Scammers keep finding new and inventive ways to trick people out of their money or convince them to share their personal data. And it can be challenging to identify scammers, especially now that they use more sophisticated tactics.
In this post, we will explore some common scams and how to identify scammers. This will help protect you and your family from any unpleasant financial losses.
HOW DO SCAMMERS OPERATE?
Our connected world gives scammers a multitude of options to work their schemes. They may use phone calls, text messages, or emails to grab our attention and get our details.
Typically, scammers play a numbers game and call hundreds and thousands of people until they reach the right person. Their professional and friendly phone manner can quickly persuade someone to hand over financial or personal details. And we all know what happens next.
The best defense is knowing how to identify scammers. If you know what to look for, you know what to avoid.
According to the federal government, there are many common scams that consumers need to be aware of, including:
- Telephone Scams
- Banking Scams
- COVID-19 Scams
- Lottery and Sweepstake Scams
- Charity Scams
- Investment Scams
- Pyramid Schemes
And these are just the more popular ones!
Other scams that have been recently reported to the Federal Trade Commission (FTC) include social security scams, unemployment benefits scams, and gift scams.
HOW TO IDENTIFY SCAMMERS
While they can sometimes be challenging to spot, there are a few things that can help you identify scammers. Here are four warning signs that you may be dealing with a scammer.
SCAMMERS USE DETAILS OF REAL ORGANIZATIONS
Scammers usually pretend to be contacting you from a bank, charity, government agency, or utility company. They will even use technology that changes the caller ID to make it look more official.
There are a few things to look out for here.
Caller IDs starting with 473 have been associated with numerous scam calls. Also, if the area code is a real American one, but the next three numbers start with “0” or “1,” then use caution as it is probably not a legitimate company.
If you notice a delay between picking up the phone and someone responding, then this is a sign that the caller used an automatic dialer. In this case, hang up immediately.
One final thing to note is that financial institutions advise their clients never to give their card passwords or security details over the phone. So, if someone starts asking you for these details, you are probably talking with a scammer.
SCAMMERS TRY TO SHOCK YOU INTO ACTION
According to the FTC, scammers usually trick consumers into believing they have won a prize or that they are in some trouble. For example, a scammer might call you to say you owe money to the IRS or someone you know is in hospital and has insufficient insurance. You might even get a call from a company saying there is a problem with an account.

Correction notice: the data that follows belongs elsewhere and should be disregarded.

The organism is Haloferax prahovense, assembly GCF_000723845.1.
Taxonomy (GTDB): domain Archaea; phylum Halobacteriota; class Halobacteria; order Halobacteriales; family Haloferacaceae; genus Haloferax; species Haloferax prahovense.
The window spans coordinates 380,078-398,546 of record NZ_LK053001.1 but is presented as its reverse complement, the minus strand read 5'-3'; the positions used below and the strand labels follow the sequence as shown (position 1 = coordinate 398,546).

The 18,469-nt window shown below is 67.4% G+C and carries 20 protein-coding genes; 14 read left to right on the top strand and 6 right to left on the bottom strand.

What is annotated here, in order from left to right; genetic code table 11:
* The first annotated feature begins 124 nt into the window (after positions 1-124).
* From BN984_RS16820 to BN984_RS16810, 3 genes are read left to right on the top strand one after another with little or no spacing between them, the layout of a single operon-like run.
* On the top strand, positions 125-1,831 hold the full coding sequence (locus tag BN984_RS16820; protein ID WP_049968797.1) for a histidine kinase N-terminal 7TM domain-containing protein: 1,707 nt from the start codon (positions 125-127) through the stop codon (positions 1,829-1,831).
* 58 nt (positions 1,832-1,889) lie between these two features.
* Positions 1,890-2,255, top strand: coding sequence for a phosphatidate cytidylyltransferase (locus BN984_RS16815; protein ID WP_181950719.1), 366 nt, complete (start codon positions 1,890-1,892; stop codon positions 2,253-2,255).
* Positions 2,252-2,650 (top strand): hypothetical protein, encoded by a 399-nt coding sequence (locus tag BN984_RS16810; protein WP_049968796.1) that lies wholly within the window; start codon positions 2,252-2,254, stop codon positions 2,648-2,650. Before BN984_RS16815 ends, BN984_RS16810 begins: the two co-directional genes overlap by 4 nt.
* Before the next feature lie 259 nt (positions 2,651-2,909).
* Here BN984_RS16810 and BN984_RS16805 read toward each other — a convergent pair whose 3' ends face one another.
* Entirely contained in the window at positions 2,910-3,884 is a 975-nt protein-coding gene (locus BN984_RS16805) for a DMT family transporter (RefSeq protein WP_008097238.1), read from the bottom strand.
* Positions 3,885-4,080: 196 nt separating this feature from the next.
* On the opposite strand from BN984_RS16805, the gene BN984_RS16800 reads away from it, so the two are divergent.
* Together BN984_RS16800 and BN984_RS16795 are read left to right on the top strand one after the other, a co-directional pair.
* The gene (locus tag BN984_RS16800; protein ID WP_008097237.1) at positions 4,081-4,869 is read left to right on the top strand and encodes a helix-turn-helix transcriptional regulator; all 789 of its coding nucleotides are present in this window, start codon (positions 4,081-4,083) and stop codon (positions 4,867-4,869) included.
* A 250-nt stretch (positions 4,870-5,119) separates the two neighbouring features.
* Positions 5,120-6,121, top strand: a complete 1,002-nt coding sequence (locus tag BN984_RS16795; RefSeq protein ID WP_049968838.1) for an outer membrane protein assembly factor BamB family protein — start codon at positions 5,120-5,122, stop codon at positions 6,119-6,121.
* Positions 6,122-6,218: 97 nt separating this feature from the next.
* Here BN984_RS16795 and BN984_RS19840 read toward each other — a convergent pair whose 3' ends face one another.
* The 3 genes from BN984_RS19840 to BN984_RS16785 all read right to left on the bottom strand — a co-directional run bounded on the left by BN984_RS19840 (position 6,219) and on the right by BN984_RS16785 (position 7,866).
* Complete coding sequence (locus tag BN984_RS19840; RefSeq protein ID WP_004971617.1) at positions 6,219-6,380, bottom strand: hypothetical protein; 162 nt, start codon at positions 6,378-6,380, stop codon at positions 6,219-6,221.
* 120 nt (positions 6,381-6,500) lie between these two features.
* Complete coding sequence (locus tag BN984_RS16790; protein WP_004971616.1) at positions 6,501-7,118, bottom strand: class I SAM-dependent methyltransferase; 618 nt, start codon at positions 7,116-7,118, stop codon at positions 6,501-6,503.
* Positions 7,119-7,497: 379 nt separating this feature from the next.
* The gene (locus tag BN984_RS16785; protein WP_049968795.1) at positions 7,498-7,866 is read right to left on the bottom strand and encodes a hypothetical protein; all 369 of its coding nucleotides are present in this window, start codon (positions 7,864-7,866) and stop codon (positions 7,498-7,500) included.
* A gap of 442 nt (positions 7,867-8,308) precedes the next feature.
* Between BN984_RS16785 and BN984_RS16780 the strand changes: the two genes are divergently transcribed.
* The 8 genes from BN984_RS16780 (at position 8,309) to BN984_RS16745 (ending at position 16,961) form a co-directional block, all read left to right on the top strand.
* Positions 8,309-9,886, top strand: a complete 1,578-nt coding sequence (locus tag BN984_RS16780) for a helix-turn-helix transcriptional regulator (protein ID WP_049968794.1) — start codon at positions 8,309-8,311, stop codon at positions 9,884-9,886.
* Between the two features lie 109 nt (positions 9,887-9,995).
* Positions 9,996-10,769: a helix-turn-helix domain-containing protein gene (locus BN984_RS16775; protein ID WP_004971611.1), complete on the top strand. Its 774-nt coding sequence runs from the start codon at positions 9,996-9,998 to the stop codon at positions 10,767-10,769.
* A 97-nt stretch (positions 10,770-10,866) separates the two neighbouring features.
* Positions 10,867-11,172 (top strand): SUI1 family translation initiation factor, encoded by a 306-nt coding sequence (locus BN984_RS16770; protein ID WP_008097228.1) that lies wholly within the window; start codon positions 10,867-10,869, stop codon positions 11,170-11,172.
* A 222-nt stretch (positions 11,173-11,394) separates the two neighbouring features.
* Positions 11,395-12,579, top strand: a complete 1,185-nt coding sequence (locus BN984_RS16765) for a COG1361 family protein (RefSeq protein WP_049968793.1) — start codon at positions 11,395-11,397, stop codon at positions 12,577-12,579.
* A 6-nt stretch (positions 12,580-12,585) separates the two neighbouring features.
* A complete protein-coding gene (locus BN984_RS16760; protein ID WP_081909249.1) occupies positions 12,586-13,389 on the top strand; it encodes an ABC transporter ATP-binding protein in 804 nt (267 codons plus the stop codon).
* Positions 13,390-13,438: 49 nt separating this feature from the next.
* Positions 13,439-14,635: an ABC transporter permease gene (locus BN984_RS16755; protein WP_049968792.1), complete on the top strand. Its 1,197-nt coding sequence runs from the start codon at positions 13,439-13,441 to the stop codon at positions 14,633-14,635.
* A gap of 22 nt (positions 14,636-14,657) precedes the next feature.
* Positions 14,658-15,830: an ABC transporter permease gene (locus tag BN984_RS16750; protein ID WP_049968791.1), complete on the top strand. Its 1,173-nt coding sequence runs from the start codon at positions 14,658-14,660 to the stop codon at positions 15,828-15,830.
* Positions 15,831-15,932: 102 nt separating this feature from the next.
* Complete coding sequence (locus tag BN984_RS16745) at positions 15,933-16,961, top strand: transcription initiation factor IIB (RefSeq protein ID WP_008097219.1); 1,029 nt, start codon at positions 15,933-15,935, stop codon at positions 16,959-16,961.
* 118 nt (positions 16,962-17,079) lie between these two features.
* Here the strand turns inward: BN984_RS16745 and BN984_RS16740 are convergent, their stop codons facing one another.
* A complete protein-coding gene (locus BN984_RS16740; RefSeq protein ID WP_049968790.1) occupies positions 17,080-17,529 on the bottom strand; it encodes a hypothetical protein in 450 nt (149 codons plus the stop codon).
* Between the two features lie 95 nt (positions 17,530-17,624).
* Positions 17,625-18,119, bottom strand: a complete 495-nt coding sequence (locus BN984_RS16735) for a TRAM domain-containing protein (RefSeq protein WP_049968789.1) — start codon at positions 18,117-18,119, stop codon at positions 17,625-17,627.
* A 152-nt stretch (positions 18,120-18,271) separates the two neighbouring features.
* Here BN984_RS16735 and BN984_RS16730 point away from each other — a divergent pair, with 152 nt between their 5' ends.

They will usually ask you to confirm some details to get the prize or solve the problem. Financial institutions and utility providers will never ask for personal security details. If this happens, hang up and contact the supposed company or provider directly.
SCAMMERS PUT ON THE PRESSURE
Many scammers are successful because they shock you into taking action and put you under pressure if you refuse to follow their requests. Some scammers will threaten to sue you, repossess your car or home, or arrest you.
They might take a serious tone or get angry with you. If you feel uncomfortable, then hang up.
SCAMMERS ARE SPECIFIC
As mentioned above, scammers will pressure you into action and get you to act quickly. Many will say that you need to pay today to avoid the threat. And they will ask you to pay using a specific channel such as a money transfer company.
A government agency or financial institution will never ask you to do that, so ignore these requests if you are asked.
HOW TO AVOID BEING SCAMMED
There are several things that you can do to protect yourself against scams.
NEVER GIVE PERSONAL DETAILS OVER THE PHONE
It cannot be overstated: legitimate organizations will never ask for details over the phone or by email. If someone asks you for your social security number, account number, or credit card number, hang up. Don’t click any links either. Contact the company directly via their website or phone.
KNOW YOUR COMPANIES
If you receive a call from a company you don’t use saying there is a problem with the account, hang up immediately. The same is true if you receive an email from an unfamiliar company asking you to confirm details of a transaction or deal with a problem on an account. Don’t click any links. Mark as spam and delete.
HANG UP IF YOU ARE FEELING PRESSURED
Legitimate companies will never put you under pressure to pay or act, so if you are on a call where you feel pressured, then hang up.
HOW TO IDENTIFY SCAMMERS: OTHER HELP AND RESOURCES
At GHS FCU, the security of our clients’ money and personal data is of paramount importance to us. To learn more about how to protect your account and personal information, click the link below.
How To Protect Your Account and Personal Information